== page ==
Everett piano man raises $12,000 to help teens 'March For Our Lives' in DC

EVERETT, Wash. -- While Washington, D.C., is gearing up for 500,000 people to 'March For Our Lives', at least five of those students will be from Snohomish County.

It's all thanks to the fundraising efforts of one man who felt Washington state needed representation in this national conversation.

Roger Gable's life work is making music sound even sweeter. In Everett, he owns Gable Piano, where he tunes and repairs the instrument.

But he couldn't fix what, to him, is broken in the country: A series of mass school shootings.

Gable said he was riled up when nothing changed after the Sandy Hook Elementary School shooting, where 26 young kids and staff members died.

"For Sandy Hook, the kids were too young," he said. "They couldn't express themselves but now we've got young people who are just on the verge to vote and get into the politics of this."

Gable is speaking of the Marjory Stoneman Douglas High School shooting, which claimed 17 lives in Parkland, Florida. For him, it seemed like a turning point and it meant it was time to act.

"I thought, I'm a piano tuner, what can a piano tuner do? And I thought, you know, maybe I'll just put an ad in the newspaper."

He paid for the advertisement out of pocket, asking for money to send local students to 'March For Our Lives' in Washington, D.C.

"I'm 69 years old and I thought everyone reads the newspaper," he said.

The donations barely trickled in -- and $1,400 wouldn't send even one kid on the trip.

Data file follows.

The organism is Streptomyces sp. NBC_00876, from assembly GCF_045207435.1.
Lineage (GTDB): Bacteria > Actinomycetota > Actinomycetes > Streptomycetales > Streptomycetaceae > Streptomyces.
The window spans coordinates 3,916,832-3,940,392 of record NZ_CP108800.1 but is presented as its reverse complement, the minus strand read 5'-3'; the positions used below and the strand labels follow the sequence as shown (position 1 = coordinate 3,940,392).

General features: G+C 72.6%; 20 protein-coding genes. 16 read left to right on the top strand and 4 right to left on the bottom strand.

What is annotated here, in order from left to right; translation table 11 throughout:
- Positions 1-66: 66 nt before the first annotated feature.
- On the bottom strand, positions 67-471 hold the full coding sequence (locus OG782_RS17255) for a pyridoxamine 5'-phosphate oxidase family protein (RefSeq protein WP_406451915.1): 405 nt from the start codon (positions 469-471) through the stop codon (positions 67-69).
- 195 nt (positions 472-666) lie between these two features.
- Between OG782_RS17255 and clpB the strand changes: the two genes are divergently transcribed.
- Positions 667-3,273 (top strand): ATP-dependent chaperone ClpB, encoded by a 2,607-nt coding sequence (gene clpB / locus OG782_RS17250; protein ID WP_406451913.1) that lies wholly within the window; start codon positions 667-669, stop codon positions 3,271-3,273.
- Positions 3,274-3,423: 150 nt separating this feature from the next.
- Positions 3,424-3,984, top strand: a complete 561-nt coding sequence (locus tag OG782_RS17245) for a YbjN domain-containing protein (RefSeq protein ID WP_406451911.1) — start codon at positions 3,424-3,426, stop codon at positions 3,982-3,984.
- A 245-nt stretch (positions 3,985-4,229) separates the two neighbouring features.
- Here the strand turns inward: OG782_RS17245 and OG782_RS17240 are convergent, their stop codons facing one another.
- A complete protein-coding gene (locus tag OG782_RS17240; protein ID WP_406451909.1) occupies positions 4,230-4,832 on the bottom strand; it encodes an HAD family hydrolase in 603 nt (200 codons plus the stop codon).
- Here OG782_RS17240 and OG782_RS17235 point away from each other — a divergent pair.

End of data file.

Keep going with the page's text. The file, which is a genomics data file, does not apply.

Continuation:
He bought an even bigger advertisement, which got the attention of the local media. The money started pouring in and then Bailey Thoms, a Marysville Getchell High School student, called Gable.

"She says, 'Well I'm organizing a rally in Marysville and says, hey let's get together,' Gable shared. "Turns out, she had the students and I had the money."

While at first Bailey thought it was different that a piano tuner wanted to get involved, she quickly dismissed the thought.

"It doesn't really matter what he does, it's just the fact that he's doing this," Bailey said.

With the more than $12,000 Gable and Bailey raised, she and four other students from Snohomish County traveled to D.C. for Saturday's march. The opportunity was not lost on her.

"Everyone has opinions and thoughts on this and they don't just get to do on an all-expense paid trip to D.C. and share Washington's side of all this," Bailey said.

For Bailey, Washington's side includes the Marysville Pilchuck High School shooting in 2014, where four students and the student gunman died. She had gone to middle school with most of the victims and she's wearing their names on her shirt to the march, along with other shooting victims throughout the state.

For Gable, the newspaper advertisement gamble was worth it and he expects the impact will be long lasting.

"I think they're going to realize at their age they're going to make a difference," he said.

It's a difference that was made possible, in part, by his own decision to act.